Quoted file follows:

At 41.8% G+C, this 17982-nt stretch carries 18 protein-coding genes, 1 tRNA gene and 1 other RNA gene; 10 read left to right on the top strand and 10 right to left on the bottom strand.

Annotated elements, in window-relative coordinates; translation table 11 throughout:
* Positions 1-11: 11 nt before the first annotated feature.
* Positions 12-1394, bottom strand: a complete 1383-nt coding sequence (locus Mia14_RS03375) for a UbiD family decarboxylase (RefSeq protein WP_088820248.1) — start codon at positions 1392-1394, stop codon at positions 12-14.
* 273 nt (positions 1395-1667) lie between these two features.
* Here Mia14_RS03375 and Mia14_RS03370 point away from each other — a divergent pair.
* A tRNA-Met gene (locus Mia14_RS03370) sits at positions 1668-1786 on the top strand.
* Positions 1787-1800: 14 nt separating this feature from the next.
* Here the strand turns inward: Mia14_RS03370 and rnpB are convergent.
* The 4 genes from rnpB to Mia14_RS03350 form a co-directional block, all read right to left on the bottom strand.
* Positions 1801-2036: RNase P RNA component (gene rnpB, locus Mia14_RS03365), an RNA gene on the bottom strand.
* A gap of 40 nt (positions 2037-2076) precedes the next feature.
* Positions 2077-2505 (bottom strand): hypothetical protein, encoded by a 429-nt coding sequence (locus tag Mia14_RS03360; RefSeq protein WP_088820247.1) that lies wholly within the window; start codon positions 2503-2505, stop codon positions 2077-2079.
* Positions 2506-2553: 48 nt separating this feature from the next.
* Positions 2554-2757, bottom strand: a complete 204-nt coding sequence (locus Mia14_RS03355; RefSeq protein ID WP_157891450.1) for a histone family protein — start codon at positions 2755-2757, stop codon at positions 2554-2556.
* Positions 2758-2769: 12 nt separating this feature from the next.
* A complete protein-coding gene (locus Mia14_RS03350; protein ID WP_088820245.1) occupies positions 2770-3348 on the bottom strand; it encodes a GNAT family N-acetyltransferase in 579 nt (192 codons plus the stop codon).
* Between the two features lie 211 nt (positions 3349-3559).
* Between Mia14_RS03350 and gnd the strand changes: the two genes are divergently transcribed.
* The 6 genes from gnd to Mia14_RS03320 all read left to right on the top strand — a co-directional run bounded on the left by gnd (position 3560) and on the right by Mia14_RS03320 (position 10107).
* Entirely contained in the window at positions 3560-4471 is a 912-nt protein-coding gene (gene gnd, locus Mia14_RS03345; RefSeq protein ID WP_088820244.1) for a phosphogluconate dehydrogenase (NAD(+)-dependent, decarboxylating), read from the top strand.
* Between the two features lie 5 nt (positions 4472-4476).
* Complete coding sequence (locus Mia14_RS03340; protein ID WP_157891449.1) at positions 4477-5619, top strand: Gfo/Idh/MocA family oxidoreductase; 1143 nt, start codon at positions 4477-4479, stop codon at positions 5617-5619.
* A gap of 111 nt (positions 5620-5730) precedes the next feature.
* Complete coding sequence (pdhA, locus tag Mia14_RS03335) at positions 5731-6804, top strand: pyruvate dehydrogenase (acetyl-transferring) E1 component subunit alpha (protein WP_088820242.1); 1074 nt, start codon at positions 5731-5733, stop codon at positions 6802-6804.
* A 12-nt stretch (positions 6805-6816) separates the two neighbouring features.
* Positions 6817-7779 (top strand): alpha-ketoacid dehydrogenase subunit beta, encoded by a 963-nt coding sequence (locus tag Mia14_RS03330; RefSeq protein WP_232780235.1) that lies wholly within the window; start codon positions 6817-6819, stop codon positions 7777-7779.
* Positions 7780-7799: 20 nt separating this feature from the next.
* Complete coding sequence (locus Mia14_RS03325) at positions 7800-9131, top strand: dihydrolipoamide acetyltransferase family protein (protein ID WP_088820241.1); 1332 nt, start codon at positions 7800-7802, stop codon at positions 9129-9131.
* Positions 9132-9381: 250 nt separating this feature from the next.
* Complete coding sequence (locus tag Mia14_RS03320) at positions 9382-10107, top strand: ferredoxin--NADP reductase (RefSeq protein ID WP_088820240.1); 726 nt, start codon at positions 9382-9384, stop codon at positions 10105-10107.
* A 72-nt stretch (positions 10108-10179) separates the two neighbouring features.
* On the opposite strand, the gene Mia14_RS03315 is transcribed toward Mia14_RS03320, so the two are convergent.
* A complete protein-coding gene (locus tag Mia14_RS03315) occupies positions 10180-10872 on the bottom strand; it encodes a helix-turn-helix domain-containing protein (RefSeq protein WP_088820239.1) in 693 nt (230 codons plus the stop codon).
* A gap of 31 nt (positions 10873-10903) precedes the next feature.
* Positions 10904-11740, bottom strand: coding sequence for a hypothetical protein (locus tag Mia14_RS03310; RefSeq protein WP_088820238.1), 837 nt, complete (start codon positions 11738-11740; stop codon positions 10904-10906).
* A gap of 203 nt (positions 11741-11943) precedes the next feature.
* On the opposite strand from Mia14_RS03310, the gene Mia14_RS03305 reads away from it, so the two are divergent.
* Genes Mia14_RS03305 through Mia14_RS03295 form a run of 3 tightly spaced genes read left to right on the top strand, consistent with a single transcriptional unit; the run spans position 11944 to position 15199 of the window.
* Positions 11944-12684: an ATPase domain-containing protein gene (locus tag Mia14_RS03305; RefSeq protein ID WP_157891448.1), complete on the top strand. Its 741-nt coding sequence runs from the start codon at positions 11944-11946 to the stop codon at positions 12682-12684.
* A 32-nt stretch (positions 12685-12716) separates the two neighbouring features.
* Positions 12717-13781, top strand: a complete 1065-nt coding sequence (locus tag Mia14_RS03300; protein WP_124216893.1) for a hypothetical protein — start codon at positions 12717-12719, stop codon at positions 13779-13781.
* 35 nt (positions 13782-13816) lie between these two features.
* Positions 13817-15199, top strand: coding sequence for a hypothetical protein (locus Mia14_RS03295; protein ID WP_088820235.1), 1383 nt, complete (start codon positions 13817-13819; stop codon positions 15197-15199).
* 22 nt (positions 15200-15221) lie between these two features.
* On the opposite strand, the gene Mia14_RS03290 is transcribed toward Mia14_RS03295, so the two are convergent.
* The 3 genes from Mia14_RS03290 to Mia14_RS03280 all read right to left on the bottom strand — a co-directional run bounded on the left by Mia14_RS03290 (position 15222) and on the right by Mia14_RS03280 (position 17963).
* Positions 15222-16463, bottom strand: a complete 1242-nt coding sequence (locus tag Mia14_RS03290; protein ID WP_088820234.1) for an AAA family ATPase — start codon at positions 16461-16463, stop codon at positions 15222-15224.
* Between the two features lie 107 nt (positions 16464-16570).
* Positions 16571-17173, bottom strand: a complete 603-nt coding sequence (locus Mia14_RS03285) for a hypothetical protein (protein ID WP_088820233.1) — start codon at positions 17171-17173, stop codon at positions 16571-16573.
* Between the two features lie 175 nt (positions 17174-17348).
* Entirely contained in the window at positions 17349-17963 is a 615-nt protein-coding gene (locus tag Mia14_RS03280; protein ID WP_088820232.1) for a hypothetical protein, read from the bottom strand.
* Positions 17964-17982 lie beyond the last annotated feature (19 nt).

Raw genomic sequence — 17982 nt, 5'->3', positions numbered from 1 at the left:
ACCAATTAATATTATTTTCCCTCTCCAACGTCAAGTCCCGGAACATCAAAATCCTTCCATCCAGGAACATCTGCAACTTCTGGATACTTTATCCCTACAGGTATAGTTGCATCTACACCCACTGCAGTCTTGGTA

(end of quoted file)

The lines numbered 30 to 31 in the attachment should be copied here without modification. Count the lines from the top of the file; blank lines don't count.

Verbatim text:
* Positions 9132-9381: 250 nt separating this feature from the next.
* Complete coding sequence (locus tag Mia14_RS03320) at positions 9382-10107, top strand: ferredoxin--NADP reductase (RefSeq protein ID WP_088820240.1); 726 nt, start codon at positions 9382-9384, stop codon at positions 10105-10107.